Hawking had earlier speculated that the singularity at the centre of a black hole could form a bridge to a "baby universe" into which the lost information could pass; such theories have been very popular in science fiction. But according to Hawking's new idea, presented at the 17th International Conference on General Relativity and Gravitation, on 21 July, 2004 in Dublin, Ireland, black holes eventually transmit, in a garbled form, information about all matter they swallow:

The Euclidean path integral over all topologically trivial metrics can be done by time slicing and so is unitary when analytically continued to the Lorentzian. On the other hand, the path integral over all topologically non-trivial metrics is asymptotically independent of the initial state. Thus the total path integral is unitary and information is not lost in the formation and evaporation of black holes. The way the information gets out seems to be that a true event horizon never forms, just an apparent horizon.

GR Conference website summary of Hawking's talk.

Having concluded that information is conserved, Hawking conceded his bet in Preskill's favour, awarding him Total Baseball, The Ultimate Baseball Encyclopedia, an encyclopaedia from which information is easily retrieved. However, Thorne remains unconvinced of Hawking's proof and declined to contribute to the award.




  • The Large Scale Structure of Spacetime with George Ellis
  • The Large, the Small, and the Human Mind, (with Abner Shimony, Nancy Cartwright, and Roger Penrose), Cambridge University Press, 1997, ISBN 0-521-56330-5 (hardback), ISBN 0-521-65538-2 (paperback), Canto edition: ISBN 0-521-78572-3
  • ...and many more


N.B. On Hawking's website, he denounces the unauthorized publication of The Theory of Everything and asks consumers to boycott this book.

Popular culture

  • MC Hawking — the imaginary alter-ego for the "theoretical physicist turned gangster-rapper"
  • The Simpsons — made a few guest appearances on the long running prime-time cartoon. In "They Saved Lisa's Brain", he saves Lisa from the power-hungry Springfield chapter of Mensa in a special wheelchair, complete with an Inspector Gadget-style retractable helicopter attachment and a spring-loaded boxing glove. (During the British Comedy Awards 2004, Hawking was presented with a one-off toy version of himself in Simpson form by Matt Groening, complete with boxing glove. Hawking presented Groening with a lifetime achievement award.) In the Season 16 episode "Don't Fear the Roofer", he is a friend of Lenny's and shows up to explain that Bart couldn't see Ray (guest voice Ray Romano) during one scene because there was a black hole between the two of them. Additionally, Homer makes a reference to Stephen Hawking when he is transported to a 3-D zone in a halloween episode, and claims: "I wish I read that book by that wheelchair guy." Hawking is also seen in a line of people about to board a space ship to Mars in one of the "Treehouse of Horror" episodes in which the earth is doomed. Stephen Hawking also plays a role by explaining how Ray Magini was not able to be seen by Bart, leading to Homer being put into a mental hospital.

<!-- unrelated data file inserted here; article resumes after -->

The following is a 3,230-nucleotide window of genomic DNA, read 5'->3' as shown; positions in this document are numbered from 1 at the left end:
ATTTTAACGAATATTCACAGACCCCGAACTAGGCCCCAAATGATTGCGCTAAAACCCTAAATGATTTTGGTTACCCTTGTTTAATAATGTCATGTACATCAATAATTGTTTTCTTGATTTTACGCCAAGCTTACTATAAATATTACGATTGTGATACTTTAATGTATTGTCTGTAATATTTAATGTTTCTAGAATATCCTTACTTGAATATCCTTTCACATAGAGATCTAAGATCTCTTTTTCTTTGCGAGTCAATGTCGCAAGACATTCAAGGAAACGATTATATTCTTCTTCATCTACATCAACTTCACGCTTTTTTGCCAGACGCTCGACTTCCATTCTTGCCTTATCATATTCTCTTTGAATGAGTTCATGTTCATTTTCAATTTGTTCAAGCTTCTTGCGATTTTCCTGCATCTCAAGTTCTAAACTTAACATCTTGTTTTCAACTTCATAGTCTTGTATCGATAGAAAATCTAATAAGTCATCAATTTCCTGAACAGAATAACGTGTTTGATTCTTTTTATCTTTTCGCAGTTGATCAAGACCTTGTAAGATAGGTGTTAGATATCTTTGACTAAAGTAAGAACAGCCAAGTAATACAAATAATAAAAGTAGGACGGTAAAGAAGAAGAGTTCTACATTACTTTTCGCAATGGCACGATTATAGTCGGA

• Futurama — made a guest appearance as part of a team guarding the space-time continuum, which included Al Gore, Nichelle Nichols, and Gary Gygax.
  • The Onion — satirical newspaper ran an article claiming that Hawking's head had been mounted on a super-robotic cyborg body, complete with laser guided missiles and a jetpack. [5] Hawking, with his typical good humour, sent them a letter cursing them for exposing his evil plans for world domination.
  • Dilbert — Was featured in an episode about Dilbert's project, the Gruntmaster 6000, creating a black hole to wipe out all life on Earth. During the episode, it is "revealed" that Hawking has the power to travel through both time and space via the use of wormholes and Dilbert learns the hard way that you should never bet money that a theoretical physicist can't do something.